Bipartisan congressional lawmakers have refiled a pair of bills meant to provide a pathway for the regulation of hemp derivatives like CBD as dietary supplements and food and beverage additives. The bills follow on the heels of FDA’s recent announcement asking Congress to work with the agency to develop a regulatory framework for CBD.
Congressman Morgan Griffith (R-VA) and lead Democratic co-sponsor Congresswoman Angie Craig (D-MN) have introduced two pieces of legislation aimed at creating potential pathways for regulation of cannabidiol (CBD) products by requiring the Food and Drug Administration to regulate hemp-derived CBD.
Both bills would require FDA to utilize existing regulatory frameworks for CBD as dietary supplements and foods.
The Hemp and Hemp-Derived CBD Consumer Protection and Market Stabilization Act of 2023 would make hemp, cannabidiol derived from hemp, and other hemp-derived products lawful for use as a dietary supplement.
The CBD Product Safety and Standardization Act directs the FDA to regulate CBD as the agency would for other food and beverage ingredients by establishing requirements for quality and labeling, among other areas.
“The FDA has made it clear that legislative action by Congress is needed to solve its CBD regulatory problem and these two bi-partisan bills re-introduced by Reps. Griffith and Craig serve as the solution. The FDA’s inaction over the past four years has had a devastating impact on U.S. hemp growers, and has left thousands of unregulated products on the marketplace, raising health and safety concerns for consumers. The U.S. Hemp Roundtable is grateful to Rep. Griffith for his steadfast leadership on behalf of the hemp industry, and we are proud to work closely with him, Rep. Craig and other original co-sponsors on this critical legislation that is integral for hemp farmers, CBD producers and consumers,” said Jonathan Miller, U.S. Hemp Roundtable General Counsel.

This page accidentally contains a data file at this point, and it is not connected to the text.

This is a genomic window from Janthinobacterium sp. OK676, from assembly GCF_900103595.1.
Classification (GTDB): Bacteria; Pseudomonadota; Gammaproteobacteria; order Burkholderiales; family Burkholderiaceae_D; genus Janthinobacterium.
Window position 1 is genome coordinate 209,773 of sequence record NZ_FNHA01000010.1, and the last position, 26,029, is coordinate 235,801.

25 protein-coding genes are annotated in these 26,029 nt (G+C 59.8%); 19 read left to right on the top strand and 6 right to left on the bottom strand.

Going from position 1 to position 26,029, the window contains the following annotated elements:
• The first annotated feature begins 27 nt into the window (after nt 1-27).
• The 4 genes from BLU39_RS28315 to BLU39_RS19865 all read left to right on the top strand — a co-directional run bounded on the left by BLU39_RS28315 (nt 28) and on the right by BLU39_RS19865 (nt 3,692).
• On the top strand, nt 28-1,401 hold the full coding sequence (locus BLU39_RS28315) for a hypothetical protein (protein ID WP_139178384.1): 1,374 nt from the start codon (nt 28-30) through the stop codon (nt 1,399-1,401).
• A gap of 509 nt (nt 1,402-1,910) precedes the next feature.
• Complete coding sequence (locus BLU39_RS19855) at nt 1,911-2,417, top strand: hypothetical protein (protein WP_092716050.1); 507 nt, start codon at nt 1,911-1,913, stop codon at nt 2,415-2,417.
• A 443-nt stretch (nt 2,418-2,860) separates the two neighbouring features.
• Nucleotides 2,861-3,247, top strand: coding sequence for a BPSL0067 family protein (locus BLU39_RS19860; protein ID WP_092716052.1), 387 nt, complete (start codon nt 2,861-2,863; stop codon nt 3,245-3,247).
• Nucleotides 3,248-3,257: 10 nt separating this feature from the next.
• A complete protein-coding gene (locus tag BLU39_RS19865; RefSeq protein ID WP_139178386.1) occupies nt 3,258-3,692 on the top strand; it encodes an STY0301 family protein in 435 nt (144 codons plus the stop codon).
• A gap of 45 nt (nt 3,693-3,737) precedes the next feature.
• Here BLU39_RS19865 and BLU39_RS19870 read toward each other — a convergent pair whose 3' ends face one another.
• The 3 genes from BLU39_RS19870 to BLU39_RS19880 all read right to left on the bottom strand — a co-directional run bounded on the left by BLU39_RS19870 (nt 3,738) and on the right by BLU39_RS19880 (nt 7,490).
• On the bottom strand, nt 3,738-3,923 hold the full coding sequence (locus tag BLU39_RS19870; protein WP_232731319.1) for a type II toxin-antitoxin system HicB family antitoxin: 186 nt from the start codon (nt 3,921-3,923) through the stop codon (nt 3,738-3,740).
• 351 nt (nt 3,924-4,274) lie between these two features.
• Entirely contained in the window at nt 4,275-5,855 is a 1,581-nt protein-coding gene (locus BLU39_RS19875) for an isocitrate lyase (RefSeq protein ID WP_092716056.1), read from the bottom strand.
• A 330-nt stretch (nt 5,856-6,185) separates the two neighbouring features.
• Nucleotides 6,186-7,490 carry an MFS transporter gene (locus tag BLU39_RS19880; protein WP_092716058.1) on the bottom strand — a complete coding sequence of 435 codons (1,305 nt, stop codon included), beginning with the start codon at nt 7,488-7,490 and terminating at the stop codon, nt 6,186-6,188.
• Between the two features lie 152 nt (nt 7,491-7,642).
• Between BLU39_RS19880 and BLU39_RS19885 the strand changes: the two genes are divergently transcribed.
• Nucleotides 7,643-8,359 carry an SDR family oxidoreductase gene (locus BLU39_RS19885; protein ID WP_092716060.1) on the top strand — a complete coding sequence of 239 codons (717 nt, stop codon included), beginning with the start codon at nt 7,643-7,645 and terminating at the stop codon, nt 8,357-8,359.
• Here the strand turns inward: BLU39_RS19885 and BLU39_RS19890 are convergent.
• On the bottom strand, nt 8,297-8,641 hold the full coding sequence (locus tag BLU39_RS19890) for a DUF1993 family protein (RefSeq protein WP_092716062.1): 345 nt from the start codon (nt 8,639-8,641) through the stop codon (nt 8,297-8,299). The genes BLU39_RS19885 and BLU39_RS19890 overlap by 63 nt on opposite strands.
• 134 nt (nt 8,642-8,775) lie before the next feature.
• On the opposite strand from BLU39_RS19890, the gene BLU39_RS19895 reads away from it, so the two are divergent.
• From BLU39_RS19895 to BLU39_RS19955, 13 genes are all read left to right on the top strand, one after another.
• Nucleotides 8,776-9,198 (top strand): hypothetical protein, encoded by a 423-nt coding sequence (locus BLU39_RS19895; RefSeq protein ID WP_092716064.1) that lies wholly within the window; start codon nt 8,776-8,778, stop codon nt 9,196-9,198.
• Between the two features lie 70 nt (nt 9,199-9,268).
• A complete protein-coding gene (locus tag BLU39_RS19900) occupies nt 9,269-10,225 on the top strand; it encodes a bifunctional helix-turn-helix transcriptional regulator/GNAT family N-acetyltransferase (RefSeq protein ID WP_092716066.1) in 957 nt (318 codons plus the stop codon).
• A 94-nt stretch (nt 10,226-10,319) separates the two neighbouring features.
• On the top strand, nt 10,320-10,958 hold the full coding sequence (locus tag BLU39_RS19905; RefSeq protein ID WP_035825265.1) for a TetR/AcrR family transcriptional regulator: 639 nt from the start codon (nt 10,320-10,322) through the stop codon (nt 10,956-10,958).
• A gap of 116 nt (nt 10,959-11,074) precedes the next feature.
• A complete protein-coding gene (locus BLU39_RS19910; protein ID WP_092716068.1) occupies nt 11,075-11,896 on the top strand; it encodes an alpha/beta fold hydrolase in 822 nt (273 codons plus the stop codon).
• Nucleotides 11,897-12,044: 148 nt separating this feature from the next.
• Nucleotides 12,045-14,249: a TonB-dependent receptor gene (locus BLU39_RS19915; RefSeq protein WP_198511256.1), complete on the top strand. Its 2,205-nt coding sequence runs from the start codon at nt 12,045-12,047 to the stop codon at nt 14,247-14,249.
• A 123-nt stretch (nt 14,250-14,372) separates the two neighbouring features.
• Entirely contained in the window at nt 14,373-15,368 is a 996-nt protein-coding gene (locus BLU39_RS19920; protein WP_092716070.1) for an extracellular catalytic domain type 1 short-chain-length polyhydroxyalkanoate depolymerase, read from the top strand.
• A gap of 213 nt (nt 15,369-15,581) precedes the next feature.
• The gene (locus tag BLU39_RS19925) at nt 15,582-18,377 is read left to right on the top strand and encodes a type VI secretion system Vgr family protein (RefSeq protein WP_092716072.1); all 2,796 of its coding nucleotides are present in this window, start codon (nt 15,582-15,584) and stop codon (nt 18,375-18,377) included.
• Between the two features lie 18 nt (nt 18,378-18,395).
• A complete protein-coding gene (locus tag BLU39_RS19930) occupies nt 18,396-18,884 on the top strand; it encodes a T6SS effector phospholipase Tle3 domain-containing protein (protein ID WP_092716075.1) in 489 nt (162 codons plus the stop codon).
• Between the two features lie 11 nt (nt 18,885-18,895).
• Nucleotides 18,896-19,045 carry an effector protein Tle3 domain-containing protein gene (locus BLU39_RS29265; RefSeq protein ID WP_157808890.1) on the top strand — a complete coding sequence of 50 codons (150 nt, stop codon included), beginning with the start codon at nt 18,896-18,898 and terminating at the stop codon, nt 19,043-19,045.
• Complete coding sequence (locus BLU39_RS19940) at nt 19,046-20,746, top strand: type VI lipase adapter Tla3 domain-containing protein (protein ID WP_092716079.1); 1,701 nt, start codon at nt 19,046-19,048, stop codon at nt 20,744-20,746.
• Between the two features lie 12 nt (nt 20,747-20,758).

Every five years, Congress passes legislation that sets national agriculture, nutrition, conservation and forestry policy, known as the Farm Bill.
Since the passage of the 2018 Farm Bill, which legalized the cultivation of hemp, the CBD industry has operated in regulatory limbo as the FDA repeatedly calls for more research on the safety and efficacy of CBD and issues warning letters in lieu of regulatory framework.
“The Food and Drug Administration has dragged its feet in properly regulating CBD and hemp-derived products on the market, creating confusion about its legal uses,” said Griffith. “Americans need better guidance and that is why I have introduced these two pieces of legislation, which will create a pathway for regulation in both the food and dietary supplement spaces.”
“In Minnesota we’ve seen firsthand that our local governments and small businesses need more guidance when it comes to CBD and hemp-derived products,” said Craig. “That’s why I’ve partnered with Rep. Griffith on these bipartisan bills to better regulate CBD products, keep consumers safe and ensure our hemp farmers and businesses have the support they need.”
The wider industry sees these bills as a move in the right direction and remains optimistic that a roadmap for CBD is beginning to take shape.
“CRN applauds the introduction of the Hemp and Hemp-Derived CBD Consumer Protection and Market Stabilization Act of 2023 and remains committed to creating a legal pathway to market safe, non-psychoactive hemp-derived cannabinoids as dietary supplements. Over four years ago, Congress purposefully removed hemp-derived CBD from the Controlled Substances List to jumpstart a market, yet FDA refuses to recognize that directive. While FDA delays, a sizable market has grown for CBD—legal or otherwise. Americans know these products are safe because they have been taking them for years. Consumers don’t need a new regulatory scheme that will potentially limit consumer choice. They want access to the safe, innovative products to help them lead healthier lives that the Hemp and Hemp Derived CBD Consumer Protection and Market Stabilization Act will provide,” said Steve Mister, President of the Council for Responsible Nutrition (CRN).